A helium leakage detection system was modified to measure gas permeability on extracted cores of nearly impermeable rock. Here we use a Helium - Mass - Spectrometry - Permeameter (HMSP) to conduct a constant pressure, steady state flow test through a sample using helium gas. Under triaxial stress conditions, the HMSP can measure flow and estimate permeability of rocks and geomaterials down to the nanodarcy scale (10-21m2). In this study, measurements of flow through eight shale samples under hydrostatic conditions were in the range of 10-7to 10-9Darcy. We extend this flow measurement technology by dynamically monitoring the release of helium from a helium saturated shale sample during a triaxial deformation experiment. The helium flow, initially extremely low, consistent with the low permeability of shale, is observed to increase in advance of volume strain increase during deformation of the shale. This is perhaps the result of microfracture development and flow path linkage through the microfractures within the shale. Once microfracturing coalescence initiates, there is a large increase in helium release and flow. This flow rate increase is likely the result of development of a macrofracture in the sample, a flow conduit, later confirmed by post-test observations of the deformed sample. The release rate (flow) peaks and then diminishes slightly during subsequent deformation; however the post deformation flow rate is considerably greater than that of undeformed shale.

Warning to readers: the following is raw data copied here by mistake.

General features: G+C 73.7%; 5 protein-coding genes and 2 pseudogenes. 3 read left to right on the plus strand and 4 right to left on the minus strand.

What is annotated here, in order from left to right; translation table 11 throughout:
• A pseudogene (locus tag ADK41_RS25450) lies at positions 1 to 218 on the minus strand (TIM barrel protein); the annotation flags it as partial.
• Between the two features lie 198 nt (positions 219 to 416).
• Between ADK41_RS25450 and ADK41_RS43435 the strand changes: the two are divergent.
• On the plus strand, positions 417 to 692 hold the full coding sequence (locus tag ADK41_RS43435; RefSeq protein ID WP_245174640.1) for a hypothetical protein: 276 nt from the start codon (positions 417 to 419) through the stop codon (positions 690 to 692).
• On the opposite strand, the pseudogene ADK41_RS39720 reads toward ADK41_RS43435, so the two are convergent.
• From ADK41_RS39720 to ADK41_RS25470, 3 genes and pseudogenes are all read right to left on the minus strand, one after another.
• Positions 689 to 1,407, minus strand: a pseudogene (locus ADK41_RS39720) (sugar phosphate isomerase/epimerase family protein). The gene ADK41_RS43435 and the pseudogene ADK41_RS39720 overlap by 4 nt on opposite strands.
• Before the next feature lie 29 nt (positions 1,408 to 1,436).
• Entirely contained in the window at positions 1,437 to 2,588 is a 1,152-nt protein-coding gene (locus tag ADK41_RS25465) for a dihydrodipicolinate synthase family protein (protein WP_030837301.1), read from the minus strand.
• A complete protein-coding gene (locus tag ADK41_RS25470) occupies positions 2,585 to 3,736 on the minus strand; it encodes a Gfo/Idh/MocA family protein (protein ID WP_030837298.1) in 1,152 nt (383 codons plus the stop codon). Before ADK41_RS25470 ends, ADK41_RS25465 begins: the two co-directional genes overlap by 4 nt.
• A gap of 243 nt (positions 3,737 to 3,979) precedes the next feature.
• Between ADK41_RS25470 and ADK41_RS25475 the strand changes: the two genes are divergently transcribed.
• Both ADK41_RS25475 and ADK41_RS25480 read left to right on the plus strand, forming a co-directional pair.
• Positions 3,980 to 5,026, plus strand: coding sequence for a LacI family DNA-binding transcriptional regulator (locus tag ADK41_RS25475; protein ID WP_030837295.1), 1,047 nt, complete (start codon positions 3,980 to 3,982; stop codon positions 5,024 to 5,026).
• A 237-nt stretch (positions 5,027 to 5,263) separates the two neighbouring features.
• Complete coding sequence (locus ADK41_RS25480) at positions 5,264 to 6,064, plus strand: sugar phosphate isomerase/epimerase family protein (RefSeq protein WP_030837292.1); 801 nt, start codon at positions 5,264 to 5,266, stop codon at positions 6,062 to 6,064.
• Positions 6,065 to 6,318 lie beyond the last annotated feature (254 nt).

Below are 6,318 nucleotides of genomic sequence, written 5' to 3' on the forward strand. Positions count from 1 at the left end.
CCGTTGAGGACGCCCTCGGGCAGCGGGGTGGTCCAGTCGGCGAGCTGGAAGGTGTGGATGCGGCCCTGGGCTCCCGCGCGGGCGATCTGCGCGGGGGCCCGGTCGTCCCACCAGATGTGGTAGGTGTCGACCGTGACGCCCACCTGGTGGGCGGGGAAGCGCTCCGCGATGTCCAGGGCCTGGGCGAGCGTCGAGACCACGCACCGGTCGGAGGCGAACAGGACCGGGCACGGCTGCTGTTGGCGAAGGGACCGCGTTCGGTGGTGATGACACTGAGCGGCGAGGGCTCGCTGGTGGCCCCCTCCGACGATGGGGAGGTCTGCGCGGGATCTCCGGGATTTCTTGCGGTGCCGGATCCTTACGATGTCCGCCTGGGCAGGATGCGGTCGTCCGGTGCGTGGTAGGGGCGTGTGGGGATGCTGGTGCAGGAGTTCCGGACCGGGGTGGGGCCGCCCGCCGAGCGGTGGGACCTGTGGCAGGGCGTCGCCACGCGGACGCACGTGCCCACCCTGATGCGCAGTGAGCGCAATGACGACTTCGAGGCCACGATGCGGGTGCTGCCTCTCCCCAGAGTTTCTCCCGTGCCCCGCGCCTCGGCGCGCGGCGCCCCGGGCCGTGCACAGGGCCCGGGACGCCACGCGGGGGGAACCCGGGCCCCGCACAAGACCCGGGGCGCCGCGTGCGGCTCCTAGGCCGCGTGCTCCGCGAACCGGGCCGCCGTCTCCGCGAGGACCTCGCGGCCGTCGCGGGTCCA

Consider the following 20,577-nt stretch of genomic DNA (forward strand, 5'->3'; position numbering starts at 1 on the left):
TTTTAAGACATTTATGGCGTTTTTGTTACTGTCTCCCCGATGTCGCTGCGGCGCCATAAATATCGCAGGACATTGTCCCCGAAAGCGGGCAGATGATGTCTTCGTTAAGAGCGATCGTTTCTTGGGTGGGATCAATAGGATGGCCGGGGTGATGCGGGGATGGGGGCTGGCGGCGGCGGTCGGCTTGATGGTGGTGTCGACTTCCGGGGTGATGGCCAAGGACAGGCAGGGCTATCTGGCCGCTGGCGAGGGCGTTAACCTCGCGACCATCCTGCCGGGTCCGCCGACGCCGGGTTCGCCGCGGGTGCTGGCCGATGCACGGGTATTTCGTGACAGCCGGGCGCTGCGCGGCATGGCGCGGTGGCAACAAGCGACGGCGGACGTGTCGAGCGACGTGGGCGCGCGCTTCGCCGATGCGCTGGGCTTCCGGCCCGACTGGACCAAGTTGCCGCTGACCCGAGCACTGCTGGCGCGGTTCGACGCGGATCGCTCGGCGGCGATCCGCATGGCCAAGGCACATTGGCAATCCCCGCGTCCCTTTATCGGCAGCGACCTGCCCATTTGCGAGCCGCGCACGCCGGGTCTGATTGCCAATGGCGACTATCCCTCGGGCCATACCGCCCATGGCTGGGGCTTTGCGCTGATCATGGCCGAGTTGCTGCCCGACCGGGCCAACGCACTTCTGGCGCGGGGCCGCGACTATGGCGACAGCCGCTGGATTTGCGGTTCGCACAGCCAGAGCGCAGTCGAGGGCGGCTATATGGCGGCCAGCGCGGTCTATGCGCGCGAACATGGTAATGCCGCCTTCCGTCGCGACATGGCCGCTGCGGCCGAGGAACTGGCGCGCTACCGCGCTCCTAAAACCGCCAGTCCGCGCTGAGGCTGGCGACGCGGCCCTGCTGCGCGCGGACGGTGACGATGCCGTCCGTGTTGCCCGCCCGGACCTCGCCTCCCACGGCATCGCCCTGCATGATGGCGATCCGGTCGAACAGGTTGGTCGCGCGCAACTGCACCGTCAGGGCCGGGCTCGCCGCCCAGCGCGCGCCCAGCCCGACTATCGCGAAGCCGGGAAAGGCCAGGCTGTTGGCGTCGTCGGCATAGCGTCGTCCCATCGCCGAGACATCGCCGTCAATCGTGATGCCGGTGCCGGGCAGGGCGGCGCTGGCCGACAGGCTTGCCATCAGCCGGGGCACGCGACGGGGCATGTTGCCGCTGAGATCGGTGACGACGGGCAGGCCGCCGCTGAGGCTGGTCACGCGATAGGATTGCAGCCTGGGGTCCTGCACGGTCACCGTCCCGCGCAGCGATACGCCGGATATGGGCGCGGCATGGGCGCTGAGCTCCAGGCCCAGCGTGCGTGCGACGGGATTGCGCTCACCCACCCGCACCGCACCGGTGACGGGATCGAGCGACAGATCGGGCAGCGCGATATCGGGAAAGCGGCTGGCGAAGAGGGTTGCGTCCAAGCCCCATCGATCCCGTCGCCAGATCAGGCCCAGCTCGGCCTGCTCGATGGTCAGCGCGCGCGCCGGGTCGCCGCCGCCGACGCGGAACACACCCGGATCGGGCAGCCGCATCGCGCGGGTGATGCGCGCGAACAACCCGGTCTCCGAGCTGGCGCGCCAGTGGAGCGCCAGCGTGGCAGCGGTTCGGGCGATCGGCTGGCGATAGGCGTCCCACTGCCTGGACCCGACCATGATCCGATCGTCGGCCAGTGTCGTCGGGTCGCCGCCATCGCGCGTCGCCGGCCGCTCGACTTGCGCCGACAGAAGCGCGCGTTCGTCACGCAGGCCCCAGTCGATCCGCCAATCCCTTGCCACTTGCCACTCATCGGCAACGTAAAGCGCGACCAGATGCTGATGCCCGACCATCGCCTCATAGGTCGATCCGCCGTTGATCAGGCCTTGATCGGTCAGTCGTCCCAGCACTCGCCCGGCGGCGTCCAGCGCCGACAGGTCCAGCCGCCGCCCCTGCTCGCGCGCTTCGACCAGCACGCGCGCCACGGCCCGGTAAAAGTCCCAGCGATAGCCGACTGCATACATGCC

Understanding fluid flow in shale and or mudstone may prove important if that rock were to be considered as an extensive seal in a CO2 storage scenario, as a top seal in an oil and gas reservoir, or similarly as the closure barrier in a compressed air energy storage reservoir. In the above "applications" the low shale permeability is relied upon to create a flow barrier. It is reasonable then to study the flow characteristics of shale at reservoir conditions, and conditions where geologic and manmade conditions may have prompted the rock to fracture. We are studying a different method to measure flow, and estimate shale permeability; we are also, as an extension of that method, determining helium release during shale deformation.